OAU Unveils Plan To End Years Of Filth, Dilapidation At Hostels
Obafemi Awolowo University, Ile-Ife, is set to embark on an ambitious review of its students’ accommodation policy to decongest and renovate the halls of residence on the campus, a top official has exclusively told CAMPUS REPORTER.
The university, established in 1962 as the University of Ife, has nine halls of residence, mostly dilapidated due to years of negligence and unsustainable pressure, having had to accommodate far more students than their original capacity.
For instance, shared six-bed rooms at most of the blocks of the Awolowo Hall have an average of 10 students each, exerting pressure on the facilities.
In recent years, OAU has become an object of ridicule after pictures of its filthy and dilapidated residential facilities, including lavatories and rooms were released to the social media by aggrieved students.
But if anything comes of the new vows of the management regarding the halls of residence, the facilities may be improved soon.
The Dean of the Students’ Affairs, Isiaka Aransi, told our correspondent the school had concluded plans to raise the standards of the facilities.
“We are going by the initial plan of those buildings,” he said. “Rooms that are meant for 4 people, will be occupied by 4. Those meant for 1 or 2 or 8 students will be occupied by the normal number of students.”
He added that that the school is planning to renovate the halls of residence after the holiday, starting Saturday, February 17.
Mr Aransi, a professor, promised the works would be completed before the resumption of the 2017/2018 academic session.
Aware of the eyesores and standing embarrassment that the facilities have become, he said, “We want a place where students can show to their parents. We’ll do the renovation but that will be after we’ve cleared the rooms.”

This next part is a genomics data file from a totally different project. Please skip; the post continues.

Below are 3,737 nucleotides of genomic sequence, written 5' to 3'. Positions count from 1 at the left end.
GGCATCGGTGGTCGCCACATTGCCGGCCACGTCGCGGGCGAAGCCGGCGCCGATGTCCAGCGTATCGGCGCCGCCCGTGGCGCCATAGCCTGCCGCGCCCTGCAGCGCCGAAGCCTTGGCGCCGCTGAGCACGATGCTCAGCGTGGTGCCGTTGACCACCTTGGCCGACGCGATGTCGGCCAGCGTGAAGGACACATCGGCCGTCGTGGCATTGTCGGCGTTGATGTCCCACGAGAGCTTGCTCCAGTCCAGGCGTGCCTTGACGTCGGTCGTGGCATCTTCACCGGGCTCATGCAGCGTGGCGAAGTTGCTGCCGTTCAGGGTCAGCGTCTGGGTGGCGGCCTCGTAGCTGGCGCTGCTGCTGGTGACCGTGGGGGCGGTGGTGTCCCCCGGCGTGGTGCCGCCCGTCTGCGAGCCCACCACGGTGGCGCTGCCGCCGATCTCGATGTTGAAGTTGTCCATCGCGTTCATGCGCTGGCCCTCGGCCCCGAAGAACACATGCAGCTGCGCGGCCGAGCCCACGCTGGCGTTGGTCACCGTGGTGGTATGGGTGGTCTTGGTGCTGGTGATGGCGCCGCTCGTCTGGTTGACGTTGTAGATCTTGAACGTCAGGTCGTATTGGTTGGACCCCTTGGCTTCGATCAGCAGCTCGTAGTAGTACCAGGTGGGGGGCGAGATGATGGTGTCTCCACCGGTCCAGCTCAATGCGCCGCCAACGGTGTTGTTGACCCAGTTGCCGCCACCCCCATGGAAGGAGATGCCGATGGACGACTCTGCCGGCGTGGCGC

To give effect to the promise, the school has formally asked the students to vacate the halls of residence immediately the vacation starts.
The oldest hostels are Awolowo Hall and the Moremi Hall, for males and females respectively, built 45 years ago. They were followed by Angola (Males’) Hall and Mozambique (females’) Hall, both constructed in 1975. These four hostels account for about 8,000 of the students residing on campus.
Them, Adekunle Fajuyi (male), Ladoke Akintola (female), Alumni (female) ETF (male) Halls and Murtala Muhammed (postgraduate) Halls were built afterwards
Angola and Mozambique Halls, traditionally for year-one students, are typically overcrowded. Officially, there should be 12 occupants in each of the rooms, but cases of a ‘legal occupant’ accommodating – ‘helping’ – an ‘illegal occupant’, usually a year-two student who is not allocated room by the school and is not able to rent a room off campus, are rampant.
Generally, it is normative at OAU for students who are officially allocated rooms to accommodate their space with their friends, who are not allocated and can’t afford a rent off-campus or at the privately-run hostels on campus.
Abiodun Ajayi, a part-four student expressed the need for the renovation of the hostels considering the years of existence of most of the ageing facilities.
“Professional builders confirmed that any building, no matter the expertise of builder, should be renovated after 20 years. That is ideal,” He commented.
Mokama Joseph, a part-one resident of Awolowo Hall, spoke about the cracks in the buildings, the faulty electric sockets, damaged doors and the wriggling bed bunks.
“The lives of students are being endangered if nothing urgent is done to attend to the state of the hostels.”
Also, a resident of Mozambique Hall, Adeola Adewumi, told our correspondent that the bathroom in her block does not have a roof, which lets in the rain when students bathe.
“We are more than 12 in the room, and the broken asbestos increases the intensity of the emanating from the sun,” she added.
Our correspondent who went around the facilities reported that many of the rooms have bad doors and locks, torn window nets and broken louvres, just like the water tanks outside the blocks are dirty.